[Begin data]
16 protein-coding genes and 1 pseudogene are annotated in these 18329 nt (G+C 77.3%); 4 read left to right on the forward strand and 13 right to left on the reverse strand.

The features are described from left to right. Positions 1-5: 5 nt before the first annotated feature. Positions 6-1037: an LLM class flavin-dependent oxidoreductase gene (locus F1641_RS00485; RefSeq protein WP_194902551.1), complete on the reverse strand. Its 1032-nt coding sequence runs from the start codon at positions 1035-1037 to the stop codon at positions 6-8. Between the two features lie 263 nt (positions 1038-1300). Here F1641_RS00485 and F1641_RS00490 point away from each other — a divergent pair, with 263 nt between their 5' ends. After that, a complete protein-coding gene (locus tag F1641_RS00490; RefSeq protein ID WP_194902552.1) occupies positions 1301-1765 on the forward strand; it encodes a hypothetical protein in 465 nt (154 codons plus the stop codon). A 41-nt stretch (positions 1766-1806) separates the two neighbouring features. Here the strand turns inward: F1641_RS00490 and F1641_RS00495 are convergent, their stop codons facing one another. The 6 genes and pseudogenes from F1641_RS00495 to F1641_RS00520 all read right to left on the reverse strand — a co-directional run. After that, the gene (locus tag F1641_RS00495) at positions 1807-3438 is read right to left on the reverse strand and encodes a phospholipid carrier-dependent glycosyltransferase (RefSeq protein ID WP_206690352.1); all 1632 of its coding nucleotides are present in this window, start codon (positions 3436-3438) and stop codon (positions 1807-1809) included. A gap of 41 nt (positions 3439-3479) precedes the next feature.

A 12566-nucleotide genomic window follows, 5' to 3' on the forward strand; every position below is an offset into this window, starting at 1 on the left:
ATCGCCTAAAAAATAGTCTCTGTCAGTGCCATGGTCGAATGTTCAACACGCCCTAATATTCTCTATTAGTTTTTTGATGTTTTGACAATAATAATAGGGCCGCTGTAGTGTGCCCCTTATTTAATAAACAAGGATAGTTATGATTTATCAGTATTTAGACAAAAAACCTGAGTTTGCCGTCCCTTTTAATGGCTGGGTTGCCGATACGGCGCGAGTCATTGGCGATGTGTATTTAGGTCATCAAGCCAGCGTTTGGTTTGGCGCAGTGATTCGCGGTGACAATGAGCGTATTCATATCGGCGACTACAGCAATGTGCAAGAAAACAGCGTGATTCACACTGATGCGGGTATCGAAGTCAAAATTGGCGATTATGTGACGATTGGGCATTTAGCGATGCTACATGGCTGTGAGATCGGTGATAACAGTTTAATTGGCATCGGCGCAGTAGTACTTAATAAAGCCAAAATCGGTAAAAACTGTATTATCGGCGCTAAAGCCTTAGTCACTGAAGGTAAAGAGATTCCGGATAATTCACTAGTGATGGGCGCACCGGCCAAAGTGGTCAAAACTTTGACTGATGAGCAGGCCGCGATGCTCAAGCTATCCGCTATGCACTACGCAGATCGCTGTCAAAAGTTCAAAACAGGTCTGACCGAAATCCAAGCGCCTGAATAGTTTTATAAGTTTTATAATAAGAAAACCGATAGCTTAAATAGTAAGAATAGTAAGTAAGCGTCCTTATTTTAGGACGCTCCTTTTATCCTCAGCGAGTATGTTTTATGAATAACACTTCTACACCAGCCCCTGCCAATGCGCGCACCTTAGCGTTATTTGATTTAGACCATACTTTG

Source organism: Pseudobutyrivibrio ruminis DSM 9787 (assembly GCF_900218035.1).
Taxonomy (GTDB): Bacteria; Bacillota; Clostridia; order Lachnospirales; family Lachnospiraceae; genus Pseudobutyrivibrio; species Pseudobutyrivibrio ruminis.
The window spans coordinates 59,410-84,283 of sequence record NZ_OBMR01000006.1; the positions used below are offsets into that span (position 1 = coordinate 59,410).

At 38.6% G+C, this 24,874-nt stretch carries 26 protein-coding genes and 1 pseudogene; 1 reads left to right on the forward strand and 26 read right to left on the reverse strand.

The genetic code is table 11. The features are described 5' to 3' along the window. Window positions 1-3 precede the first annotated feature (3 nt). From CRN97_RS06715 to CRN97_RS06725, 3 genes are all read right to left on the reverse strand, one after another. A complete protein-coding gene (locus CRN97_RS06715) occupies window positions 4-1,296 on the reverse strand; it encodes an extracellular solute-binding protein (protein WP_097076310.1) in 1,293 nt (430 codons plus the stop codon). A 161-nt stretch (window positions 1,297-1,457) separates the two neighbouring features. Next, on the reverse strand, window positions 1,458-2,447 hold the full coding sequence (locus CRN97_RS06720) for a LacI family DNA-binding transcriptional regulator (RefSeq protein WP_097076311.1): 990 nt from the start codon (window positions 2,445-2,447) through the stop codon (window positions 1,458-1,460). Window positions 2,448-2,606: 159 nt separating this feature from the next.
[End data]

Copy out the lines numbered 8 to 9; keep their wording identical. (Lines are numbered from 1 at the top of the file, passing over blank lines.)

At 38.6% G+C, this 24,874-nt stretch carries 26 protein-coding genes and 1 pseudogene; 1 reads left to right on the forward strand and 26 read right to left on the reverse strand.

The genetic code is table 11. The features are described 5' to 3' along the window. Window positions 1-3 precede the first annotated feature (3 nt). From CRN97_RS06715 to CRN97_RS06725, 3 genes are all read right to left on the reverse strand, one after another. A complete protein-coding gene (locus CRN97_RS06715) occupies window positions 4-1,296 on the reverse strand; it encodes an extracellular solute-binding protein (protein WP_097076310.1) in 1,293 nt (430 codons plus the stop codon). A 161-nt stretch (window positions 1,297-1,457) separates the two neighbouring features. Next, on the reverse strand, window positions 1,458-2,447 hold the full coding sequence (locus CRN97_RS06720) for a LacI family DNA-binding transcriptional regulator (RefSeq protein WP_097076311.1): 990 nt from the start codon (window positions 2,445-2,447) through the stop codon (window positions 1,458-1,460). Window positions 2,448-2,606: 159 nt separating this feature from the next.